Dissolved oxygen: Fish take in dissolved oxygen (DO) from the water through the gills. As a rule, oxygen saturation should be maintained as high as possible within a culture facility. If it falls below 80%, stress conditions can set in. If oxygen conditions deteriorate, fish will often move to the inflow or to the water surface to get access to as much oxygen as possible in order to survive. For farmers, this behavior is a sure sign that extra oxygen must be provided as quickly as possible. It is vital to regularly check the DO levels and make sure they are always optimal. Note that the oxygen content of water decreases with increasing water temperatures, as warmer water can hold less oxygen. Thus, in warmer water, there is a higher risk of oxygen deficits.

Acidity and alkalinity (pH): The pH level of the water is a crucial parameter that needs to be monitored and controlled in intensive culture systems to maintain good water quality. CO2 from fish excretion in the culture system forms a weak acid and can impact the pH level. The acceptable pH range for most species is between 6.5 and 7.5, although some species do well at levels as low as 5.5. Fish can also become stressed with sudden pH swings; therefore, these swings should be prevented during both the culture and transportation of fish.

Gas bubble trauma: System design and operation can also inadvertently cause stress. It is important to measure the total gas pressure (TGP) and oxygen from time to time to check whether nitrogen supersaturation is a problem. If the value is too high, degassing the water is essential. Water pumps often suck air at the impeller, resulting in air being pressurized and then supersaturating the water delivered to tanks. This can lead to small gas bubbles in the fish’s blood that eventually block its bloodstream and lead to necrosis.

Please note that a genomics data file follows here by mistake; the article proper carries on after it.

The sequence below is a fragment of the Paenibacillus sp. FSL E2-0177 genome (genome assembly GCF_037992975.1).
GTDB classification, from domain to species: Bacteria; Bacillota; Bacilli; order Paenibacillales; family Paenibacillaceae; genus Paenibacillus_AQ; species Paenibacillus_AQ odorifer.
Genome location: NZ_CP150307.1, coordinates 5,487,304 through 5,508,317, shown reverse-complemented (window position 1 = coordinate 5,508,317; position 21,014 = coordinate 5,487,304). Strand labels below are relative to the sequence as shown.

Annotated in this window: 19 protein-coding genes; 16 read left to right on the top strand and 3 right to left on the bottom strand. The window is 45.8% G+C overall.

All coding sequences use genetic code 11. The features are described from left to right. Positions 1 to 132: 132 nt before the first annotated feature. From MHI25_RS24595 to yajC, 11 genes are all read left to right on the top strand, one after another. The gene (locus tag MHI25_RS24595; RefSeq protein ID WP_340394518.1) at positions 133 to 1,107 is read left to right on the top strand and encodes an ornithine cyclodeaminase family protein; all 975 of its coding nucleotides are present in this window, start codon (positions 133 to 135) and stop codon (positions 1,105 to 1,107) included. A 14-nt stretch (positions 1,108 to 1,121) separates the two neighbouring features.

Other things to monitor and test for when assessing welfare status include nitrite and nitrate levels, CO2 levels, and ammonia (NH3). When not at ideal levels, these conditions can be detrimental to the health of fish stocks.


While taking the necessary steps to manage environmental stressors can help significantly, the risk of disease and stress will never be fully eliminated through this alone. Applying targeted nutrition from the beginning is paramount.


Specialized nutrition is often used to provide an additional defense strategy to limit or prevent the development of a particular disease. It can also combat the negative effects of the outcome of a disease without the need for therapeutic intervention. These strategies are referred to as functional feeds. Functional feed often focuses on strengthening and supporting the natural immunological defenses of the animal. This boosts the animal’s ability to control biological and physiological responses to stressors and reinforces physical barrier interfaces with the environment.

Deeper insights

Understanding the causes of and responses to the daily challenges fish encounter can help us provide the necessary conditions for their utmost well-being. It also rewards farmers with greater commercial success. “Inside/Out: The Essential Guide to the Skin, Gills and Guts of Fish” provides a much deeper insight into how nutritional and environmental conditions can impact the function and integrity of the skin, gills and guts by compromising fish welfare. Written by aquaculture specialists John Sweetman and Gijs Rutjes, this book is an educational tool for anyone in the aquaculture industry and includes detailed instructions on how to calculate and test the variables of water quality as outlined above. Get your copy at